Find out how organizations may someday use blockchain in HR
Last year, a small number of universities, including MIT and the University of Texas, started to use blockchain technology to issue digital certificates — a move that could eventually profoundly affect the hiring process.
Blockchain technology is possibly best known for its connection to Bitcoin. The technology essentially is a ledger of records — such as monetary transactions, or potentially evidence of degrees, certifications and other qualification-related items a job candidate might want an employer to see.
Once a blockchain is set up, nobody really owns or manages it; a person could, for example, potentially establish a presence on a pre-existing blockchain system and use it to keep a record of their academic and non-academic experience, such as certification or enrichment courses, throughout their lifetime.
The individual wouldn't necessarily be maintaining the blockchain record; universities, training providers and other official entities would upload documentation to the person’s blockchain as proof of, for example, program completion.
If the technology becomes a more widely used credential source, instead of having to request transcripts and other official documentation, job applicants would just need to send potential employers their private key — a password that, along with a link to their record, would let HR professionals access all the information the applicant’s blockchain record contains. (Identity is encrypted on the blockchain, so the information can otherwise be kept private.)
Because the blockchain record would include academic and nontraditional learning experiences, employers would get a chance to see a more robust depiction of a candidate’s abilities than a resume would likely offer — which could help HR professionals better assess whether or not the person would be a good fit for a role.
There are a number of other ways companies may be able to use blockchain in HR — such as:
Blockchain use could help prevent applicants from submitting false information
The technology’s structure is often cited as the reason it’s secure. Blockchain systems confirm items came from a legit source using identifying numbers that are associated with users.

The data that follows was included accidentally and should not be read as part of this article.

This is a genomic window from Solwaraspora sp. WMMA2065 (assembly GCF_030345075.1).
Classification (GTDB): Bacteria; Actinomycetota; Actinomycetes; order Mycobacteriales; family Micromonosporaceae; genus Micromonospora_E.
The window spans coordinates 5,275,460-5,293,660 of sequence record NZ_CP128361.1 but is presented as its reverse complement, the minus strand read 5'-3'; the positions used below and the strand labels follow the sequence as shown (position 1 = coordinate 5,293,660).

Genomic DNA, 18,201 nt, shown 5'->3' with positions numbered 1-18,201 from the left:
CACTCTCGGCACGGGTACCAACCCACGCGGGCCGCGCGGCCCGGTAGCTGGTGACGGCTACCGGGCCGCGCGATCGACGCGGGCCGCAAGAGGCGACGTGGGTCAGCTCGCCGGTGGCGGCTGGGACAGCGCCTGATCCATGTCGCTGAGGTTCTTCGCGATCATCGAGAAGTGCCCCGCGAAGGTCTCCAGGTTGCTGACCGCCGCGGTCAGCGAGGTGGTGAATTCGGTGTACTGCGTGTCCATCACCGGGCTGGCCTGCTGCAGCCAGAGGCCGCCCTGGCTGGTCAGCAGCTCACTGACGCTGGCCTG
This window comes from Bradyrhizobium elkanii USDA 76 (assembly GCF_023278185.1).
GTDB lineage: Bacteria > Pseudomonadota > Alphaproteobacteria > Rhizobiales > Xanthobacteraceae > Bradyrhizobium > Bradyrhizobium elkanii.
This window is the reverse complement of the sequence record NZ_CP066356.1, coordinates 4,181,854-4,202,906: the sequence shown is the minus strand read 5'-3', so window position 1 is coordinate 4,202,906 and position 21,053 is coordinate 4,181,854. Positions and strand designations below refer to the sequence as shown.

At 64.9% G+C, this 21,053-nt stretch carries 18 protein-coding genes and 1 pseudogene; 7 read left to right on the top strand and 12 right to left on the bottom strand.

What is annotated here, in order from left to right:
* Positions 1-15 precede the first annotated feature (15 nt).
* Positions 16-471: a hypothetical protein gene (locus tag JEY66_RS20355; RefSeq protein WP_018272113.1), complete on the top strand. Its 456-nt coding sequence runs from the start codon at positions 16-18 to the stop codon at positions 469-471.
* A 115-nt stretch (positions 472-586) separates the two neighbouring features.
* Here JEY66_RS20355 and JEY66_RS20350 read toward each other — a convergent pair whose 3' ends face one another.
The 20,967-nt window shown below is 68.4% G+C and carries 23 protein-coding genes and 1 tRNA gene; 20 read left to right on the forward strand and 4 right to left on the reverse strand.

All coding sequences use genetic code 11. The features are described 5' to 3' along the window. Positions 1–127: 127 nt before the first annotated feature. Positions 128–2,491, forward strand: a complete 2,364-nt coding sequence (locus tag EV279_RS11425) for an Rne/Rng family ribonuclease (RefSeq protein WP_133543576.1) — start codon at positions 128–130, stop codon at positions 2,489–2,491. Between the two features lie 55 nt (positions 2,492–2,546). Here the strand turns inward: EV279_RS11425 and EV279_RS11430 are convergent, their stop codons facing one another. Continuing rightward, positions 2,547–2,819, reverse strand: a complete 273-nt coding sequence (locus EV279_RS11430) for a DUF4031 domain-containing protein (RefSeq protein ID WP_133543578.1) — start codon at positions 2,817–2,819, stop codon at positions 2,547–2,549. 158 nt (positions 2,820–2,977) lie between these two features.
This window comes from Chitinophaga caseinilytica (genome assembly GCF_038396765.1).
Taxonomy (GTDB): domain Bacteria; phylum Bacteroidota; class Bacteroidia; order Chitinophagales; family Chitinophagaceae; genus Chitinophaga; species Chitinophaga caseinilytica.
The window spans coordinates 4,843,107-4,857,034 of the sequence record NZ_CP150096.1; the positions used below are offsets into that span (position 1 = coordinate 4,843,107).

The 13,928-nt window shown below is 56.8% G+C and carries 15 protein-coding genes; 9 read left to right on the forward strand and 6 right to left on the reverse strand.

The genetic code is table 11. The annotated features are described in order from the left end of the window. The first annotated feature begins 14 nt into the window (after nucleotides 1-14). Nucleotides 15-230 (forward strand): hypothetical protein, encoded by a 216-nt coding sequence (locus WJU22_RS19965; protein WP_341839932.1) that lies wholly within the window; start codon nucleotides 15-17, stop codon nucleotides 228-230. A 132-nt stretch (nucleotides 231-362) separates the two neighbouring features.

Each item added to the blockchain is bundled with items the system previously confirmed came from an authentic source, which helps verify new items. Because that’s happening across the entire network for a number of transactions, blockchain is thought to offer more security than verifying information from a single database, located on one company’s server. Hackers can breach server security. Mistakes can be made when information is entered in just one place.
Blockchain could help streamline HR responsibilities
Programming actions to occur when specific conditions are met — the principle behind blockchain smart contracts — could allow HR professionals to automate a number of processes, such as transitioning temp-to-hire workers to full-time employees with a different pay grade after they complete a probationary hiring period. If integrated into a company’s HR management system, a blockchain smart contract could potentially trigger employee recognition program awards or additional benefits, such as extra vacation time, to be disbursed once an employee reaches a certain tenure or other level.
Payroll services may also benefit from using blockchain in HR
Reviewing invoices and issuing payment to contract workers, suppliers and other external parties can be time consuming. Organizations could potentially use blockchain smart contracts to ensure payments occur automatically when the work is complete; services are also available that offer a blockchain system-based platform employers can use to issue payments directly to short-term workers, eliminating the need for a bank to be involved.
For additional thoughts on helpful HR technology use practices, view our blog posts on technology used to enhance the employee experience; improving the way you recruit online; utilizing talent rediscovery software to find qualified candidates you may have missed and innovative ways companies are using AI in recruitment.